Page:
Devoted partner who took his dying lover of 33 years to euthanasia clinic Dignitas investigated by British cops

James Howley was by Helen Johnson's side as she passed away aged 59 at the clinic in Switzerland after suffering from an agonising lung disease.

But when the grieving 57-year-old returned to the UK, he was investigated by cops for six months on suspicion of assisting a suicide.

He told the Mirror: "The stress and worry was unbearable at times. I was at rock bottom. There were times when I thought I wouldn’t get through it.

"I was exhausted, fearing I would end up in jail – all for doing the right thing by the person I loved most in the world, so that she did not have to die an undignified and agonising death.”

Helen was diagnosed with a lung disorder in 2004 called alpha-1 antitrypsin deficiency that forced her to leave her job as a college lecturer.

In 2015 she made the decision to contact Dignitas and carried out all the research and payments herself.

James, who was in a relationship with Helen for 33 years, said she was in a "helpless situation" and was in "pain and suffering every day".

He added: "She said, ‘I’m not frightened of dying, but I am frightened about the way I die’.

"She had my support at every stage but said if I was uncomfortable with going she would consider going alone.

"We knew there could be a legal issue but there was no way I was ever going to let [her] be waved off at the door.”

When the couple boarded the train to Switzerland, Helen's lung capacity was at 15 per cent and she had oxygen tanks and nebulisers keeping her alive.

After spending their final hours together in a hotel, the pair made their way to the clinic in Zurich where Helen was giving life ending drugs to help her pass away "incredibly peacefully".

But in a devastating twist of fate, the couple's home in West Bromwich in the West Midlands was ransacked by thieves while Helen was ending her life in November 2016.

The callous raiders stole Helen’s computer containing cherished photos and wrapped the stolen items in “the last bed sheet she slept in”.

Neighbours raised the alarm and told police the couple had gone to Switzerland for Helen so she could end her life.

James was then quizzed by cops within hours of arriving back in the UK without his long-term partner.

He said: “Initially they were fine… The detectives said I had nothing to worry about. I told them I had a letter written by Helen outlining her decision and we had copies of all of her medical notes and letters between her GP and consultant. They just said they would be in touch.”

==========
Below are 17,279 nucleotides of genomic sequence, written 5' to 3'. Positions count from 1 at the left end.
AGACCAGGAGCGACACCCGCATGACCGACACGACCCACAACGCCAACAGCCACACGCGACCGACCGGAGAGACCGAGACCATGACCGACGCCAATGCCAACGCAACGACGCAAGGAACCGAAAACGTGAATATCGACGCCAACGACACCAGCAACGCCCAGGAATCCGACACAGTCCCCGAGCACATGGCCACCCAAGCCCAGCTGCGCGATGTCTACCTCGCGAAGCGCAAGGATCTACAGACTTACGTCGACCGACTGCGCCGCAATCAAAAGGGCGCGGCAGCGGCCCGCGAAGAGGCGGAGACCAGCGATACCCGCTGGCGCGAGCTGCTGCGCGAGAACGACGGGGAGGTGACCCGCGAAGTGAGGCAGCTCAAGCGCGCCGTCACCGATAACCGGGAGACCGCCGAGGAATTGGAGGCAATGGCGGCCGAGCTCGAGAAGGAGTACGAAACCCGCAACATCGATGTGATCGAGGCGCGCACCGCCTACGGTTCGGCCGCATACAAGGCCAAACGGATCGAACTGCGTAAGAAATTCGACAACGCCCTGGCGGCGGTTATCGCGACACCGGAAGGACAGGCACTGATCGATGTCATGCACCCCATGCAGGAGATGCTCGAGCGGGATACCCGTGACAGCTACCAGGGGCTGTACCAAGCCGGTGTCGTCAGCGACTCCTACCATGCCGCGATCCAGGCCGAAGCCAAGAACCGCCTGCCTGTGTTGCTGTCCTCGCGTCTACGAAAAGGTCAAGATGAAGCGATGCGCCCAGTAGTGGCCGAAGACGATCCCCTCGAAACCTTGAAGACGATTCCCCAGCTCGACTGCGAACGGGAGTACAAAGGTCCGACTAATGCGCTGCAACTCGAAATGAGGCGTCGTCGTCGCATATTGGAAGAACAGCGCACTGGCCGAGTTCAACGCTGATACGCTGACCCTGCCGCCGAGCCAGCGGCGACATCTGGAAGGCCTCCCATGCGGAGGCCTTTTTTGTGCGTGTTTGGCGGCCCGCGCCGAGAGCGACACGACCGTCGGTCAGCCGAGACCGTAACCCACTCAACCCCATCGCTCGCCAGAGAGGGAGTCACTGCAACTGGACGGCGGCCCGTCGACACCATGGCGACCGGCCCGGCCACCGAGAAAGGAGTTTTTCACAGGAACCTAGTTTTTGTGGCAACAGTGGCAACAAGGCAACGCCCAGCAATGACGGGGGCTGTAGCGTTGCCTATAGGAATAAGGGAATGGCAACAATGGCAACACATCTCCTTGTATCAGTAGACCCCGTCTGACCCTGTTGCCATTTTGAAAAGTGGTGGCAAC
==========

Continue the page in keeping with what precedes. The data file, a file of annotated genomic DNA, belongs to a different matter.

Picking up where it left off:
I was exhausted, fearing I would end up in jail – all for doing the right thing by the person I loved most in the world, so that she did not have to die an undignified and agonising death

But two months later, he was interviewed under caution and was investigated for six months until the charges were dropped in June 2017 after cops got hold of Helen's medical records.

James is now campaigning alongside charity Dignity in Dying to overturn the UK’s ban on assisted dying and has been in contact with Julie Smith, 48, whose husband Paul died in September 2016.

The 57-year-old had been diagnosed with cancer but died in agony as his GP said he could not provide medical records for him to send to Dignitas on “ethical and legal grounds”.

What is Alpha-1-antitrypsin deficiency?

The disease, also known as AATD or A1AD, is a rare inherited condition that can cause liver and lung problems.

Around 25,000 people in the UK have the genetic condition though most remain healthy so few have been diagnosed.

Sufferers are much more vulnerable to the effects of inhaling smoke or other toxic materials like dust, fumes or chemicals.

The condition increases the risk of lung disease including chronic obstructive pulmonary disease (COPD).

 

It costs around £10,000 for a person to go to Dignitas to end their life with the sentence for assisting a suicide up to 14 years in jail.

A West Midlands Police spokesman said: “The investigation was delayed because, despite West Midlands police requests for medical records, they were not made [available] until June last year.

“That month, it was decided that it did not meet the evidential threshold for prosecution and the investigation was discontinued.”



 

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